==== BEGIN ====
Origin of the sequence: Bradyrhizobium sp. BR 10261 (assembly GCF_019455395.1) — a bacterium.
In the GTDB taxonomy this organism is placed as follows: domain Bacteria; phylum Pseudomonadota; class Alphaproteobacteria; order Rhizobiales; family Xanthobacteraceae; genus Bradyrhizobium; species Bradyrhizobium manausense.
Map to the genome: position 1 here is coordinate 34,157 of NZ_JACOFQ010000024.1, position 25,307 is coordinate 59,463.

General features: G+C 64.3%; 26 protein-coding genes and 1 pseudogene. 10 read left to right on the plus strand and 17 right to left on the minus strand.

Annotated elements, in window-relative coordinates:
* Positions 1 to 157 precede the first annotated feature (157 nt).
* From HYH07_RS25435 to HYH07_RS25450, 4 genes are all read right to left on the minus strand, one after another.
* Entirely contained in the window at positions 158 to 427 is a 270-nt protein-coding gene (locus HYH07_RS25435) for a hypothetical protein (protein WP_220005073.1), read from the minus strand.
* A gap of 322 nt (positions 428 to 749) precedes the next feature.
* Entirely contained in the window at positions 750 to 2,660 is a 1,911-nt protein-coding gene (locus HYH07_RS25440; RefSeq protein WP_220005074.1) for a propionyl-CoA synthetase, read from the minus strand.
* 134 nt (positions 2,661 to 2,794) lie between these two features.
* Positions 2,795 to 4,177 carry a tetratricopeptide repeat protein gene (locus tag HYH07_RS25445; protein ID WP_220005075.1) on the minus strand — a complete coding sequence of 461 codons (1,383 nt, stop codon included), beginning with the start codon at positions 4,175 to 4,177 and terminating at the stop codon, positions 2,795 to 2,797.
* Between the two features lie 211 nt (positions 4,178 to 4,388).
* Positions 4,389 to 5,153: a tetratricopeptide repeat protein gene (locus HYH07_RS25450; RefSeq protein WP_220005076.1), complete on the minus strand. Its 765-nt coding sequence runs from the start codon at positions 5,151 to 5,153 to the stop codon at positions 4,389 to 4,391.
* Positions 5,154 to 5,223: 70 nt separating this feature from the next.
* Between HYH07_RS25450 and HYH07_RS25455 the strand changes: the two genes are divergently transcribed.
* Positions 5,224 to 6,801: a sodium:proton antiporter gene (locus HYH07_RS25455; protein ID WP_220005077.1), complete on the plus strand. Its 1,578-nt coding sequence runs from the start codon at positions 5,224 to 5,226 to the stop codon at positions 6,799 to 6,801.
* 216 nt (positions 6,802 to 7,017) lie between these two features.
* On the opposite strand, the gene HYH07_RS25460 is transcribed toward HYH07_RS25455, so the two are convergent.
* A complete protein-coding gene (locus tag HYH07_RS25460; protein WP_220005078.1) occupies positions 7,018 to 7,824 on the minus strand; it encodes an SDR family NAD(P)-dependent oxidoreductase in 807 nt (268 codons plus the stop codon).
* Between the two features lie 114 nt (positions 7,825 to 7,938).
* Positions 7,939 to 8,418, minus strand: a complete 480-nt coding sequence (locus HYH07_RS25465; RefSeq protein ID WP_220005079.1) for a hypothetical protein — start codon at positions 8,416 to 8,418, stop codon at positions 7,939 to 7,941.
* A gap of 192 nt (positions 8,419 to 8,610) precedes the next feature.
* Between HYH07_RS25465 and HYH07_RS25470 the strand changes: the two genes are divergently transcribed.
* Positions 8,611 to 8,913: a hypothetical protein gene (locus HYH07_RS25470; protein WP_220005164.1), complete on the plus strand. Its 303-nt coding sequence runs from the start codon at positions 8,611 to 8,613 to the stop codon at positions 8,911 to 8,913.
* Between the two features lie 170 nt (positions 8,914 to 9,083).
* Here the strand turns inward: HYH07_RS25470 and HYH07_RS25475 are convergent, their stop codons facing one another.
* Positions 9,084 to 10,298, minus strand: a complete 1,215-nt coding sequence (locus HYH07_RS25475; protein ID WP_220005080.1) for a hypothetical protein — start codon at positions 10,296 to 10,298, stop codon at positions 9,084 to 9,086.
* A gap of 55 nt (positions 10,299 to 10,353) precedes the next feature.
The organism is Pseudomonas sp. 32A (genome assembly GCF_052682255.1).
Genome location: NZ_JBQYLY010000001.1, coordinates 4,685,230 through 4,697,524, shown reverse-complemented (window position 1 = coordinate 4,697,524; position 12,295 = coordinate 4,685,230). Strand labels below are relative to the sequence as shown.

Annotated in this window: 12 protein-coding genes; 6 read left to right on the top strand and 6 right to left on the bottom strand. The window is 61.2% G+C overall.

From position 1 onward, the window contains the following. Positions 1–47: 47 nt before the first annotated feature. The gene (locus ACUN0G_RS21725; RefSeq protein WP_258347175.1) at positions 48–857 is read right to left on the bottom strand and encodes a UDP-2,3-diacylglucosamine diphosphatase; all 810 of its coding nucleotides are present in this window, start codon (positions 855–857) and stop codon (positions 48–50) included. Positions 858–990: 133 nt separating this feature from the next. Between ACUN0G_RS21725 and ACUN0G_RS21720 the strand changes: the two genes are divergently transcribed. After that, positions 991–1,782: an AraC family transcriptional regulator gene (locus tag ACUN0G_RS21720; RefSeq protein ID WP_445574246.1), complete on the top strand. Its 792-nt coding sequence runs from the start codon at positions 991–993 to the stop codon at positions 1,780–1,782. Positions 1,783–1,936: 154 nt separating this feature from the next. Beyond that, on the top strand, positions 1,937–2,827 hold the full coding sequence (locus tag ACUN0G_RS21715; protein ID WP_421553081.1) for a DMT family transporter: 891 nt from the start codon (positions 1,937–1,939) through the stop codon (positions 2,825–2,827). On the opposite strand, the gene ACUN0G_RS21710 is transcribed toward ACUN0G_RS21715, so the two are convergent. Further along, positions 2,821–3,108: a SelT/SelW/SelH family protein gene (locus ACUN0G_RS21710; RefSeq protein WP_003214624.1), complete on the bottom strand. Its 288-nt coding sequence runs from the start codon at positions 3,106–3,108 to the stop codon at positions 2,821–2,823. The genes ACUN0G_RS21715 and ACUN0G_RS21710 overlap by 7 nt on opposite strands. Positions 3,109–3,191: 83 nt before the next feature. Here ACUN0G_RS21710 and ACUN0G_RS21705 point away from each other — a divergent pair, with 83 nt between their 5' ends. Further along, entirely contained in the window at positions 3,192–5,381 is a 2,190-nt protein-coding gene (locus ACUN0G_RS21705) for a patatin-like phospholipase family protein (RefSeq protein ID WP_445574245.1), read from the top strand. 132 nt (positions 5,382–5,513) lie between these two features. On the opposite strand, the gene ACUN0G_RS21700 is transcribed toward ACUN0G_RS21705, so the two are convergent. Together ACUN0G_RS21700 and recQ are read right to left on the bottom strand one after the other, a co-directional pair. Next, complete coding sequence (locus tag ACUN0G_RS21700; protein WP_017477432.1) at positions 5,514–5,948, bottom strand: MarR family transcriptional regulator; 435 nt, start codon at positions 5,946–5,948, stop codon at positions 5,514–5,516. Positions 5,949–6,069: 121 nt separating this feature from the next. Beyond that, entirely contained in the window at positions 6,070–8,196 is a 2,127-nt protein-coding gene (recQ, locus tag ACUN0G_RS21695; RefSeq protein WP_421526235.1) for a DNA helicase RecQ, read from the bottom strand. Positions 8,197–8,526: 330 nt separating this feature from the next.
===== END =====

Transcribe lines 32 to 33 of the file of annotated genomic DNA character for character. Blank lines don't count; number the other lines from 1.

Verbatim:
Annotated in this window: 12 protein-coding genes; 6 read left to right on the top strand and 6 right to left on the bottom strand. The window is 61.2% G+C overall.

From position 1 onward, the window contains the following. Positions 1–47: 47 nt before the first annotated feature. The gene (locus ACUN0G_RS21725; RefSeq protein WP_258347175.1) at positions 48–857 is read right to left on the bottom strand and encodes a UDP-2,3-diacylglucosamine diphosphatase; all 810 of its coding nucleotides are present in this window, start codon (positions 855–857) and stop codon (positions 48–50) included. Positions 858–990: 133 nt separating this feature from the next. Between ACUN0G_RS21725 and ACUN0G_RS21720 the strand changes: the two genes are divergently transcribed. After that, positions 991–1,782: an AraC family transcriptional regulator gene (locus tag ACUN0G_RS21720; RefSeq protein ID WP_445574246.1), complete on the top strand. Its 792-nt coding sequence runs from the start codon at positions 991–993 to the stop codon at positions 1,780–1,782. Positions 1,783–1,936: 154 nt separating this feature from the next. Beyond that, on the top strand, positions 1,937–2,827 hold the full coding sequence (locus tag ACUN0G_RS21715; protein ID WP_421553081.1) for a DMT family transporter: 891 nt from the start codon (positions 1,937–1,939) through the stop codon (positions 2,825–2,827). On the opposite strand, the gene ACUN0G_RS21710 is transcribed toward ACUN0G_RS21715, so the two are convergent. Further along, positions 2,821–3,108: a SelT/SelW/SelH family protein gene (locus ACUN0G_RS21710; RefSeq protein WP_003214624.1), complete on the bottom strand. Its 288-nt coding sequence runs from the start codon at positions 3,106–3,108 to the stop codon at positions 2,821–2,823. The genes ACUN0G_RS21715 and ACUN0G_RS21710 overlap by 7 nt on opposite strands. Positions 3,109–3,191: 83 nt before the next feature. Here ACUN0G_RS21710 and ACUN0G_RS21705 point away from each other — a divergent pair, with 83 nt between their 5' ends. Further along, entirely contained in the window at positions 3,192–5,381 is a 2,190-nt protein-coding gene (locus ACUN0G_RS21705) for a patatin-like phospholipase family protein (RefSeq protein ID WP_445574245.1), read from the top strand. 132 nt (positions 5,382–5,513) lie between these two features. On the opposite strand, the gene ACUN0G_RS21700 is transcribed toward ACUN0G_RS21705, so the two are convergent. Together ACUN0G_RS21700 and recQ are read right to left on the bottom strand one after the other, a co-directional pair. Next, complete coding sequence (locus tag ACUN0G_RS21700; protein WP_017477432.1) at positions 5,514–5,948, bottom strand: MarR family transcriptional regulator; 435 nt, start codon at positions 5,946–5,948, stop codon at positions 5,514–5,516. Positions 5,949–6,069: 121 nt separating this feature from the next. Beyond that, entirely contained in the window at positions 6,070–8,196 is a 2,127-nt protein-coding gene (recQ, locus tag ACUN0G_RS21695; RefSeq protein WP_421526235.1) for a DNA helicase RecQ, read from the bottom strand. Positions 8,197–8,526: 330 nt separating this feature from the next.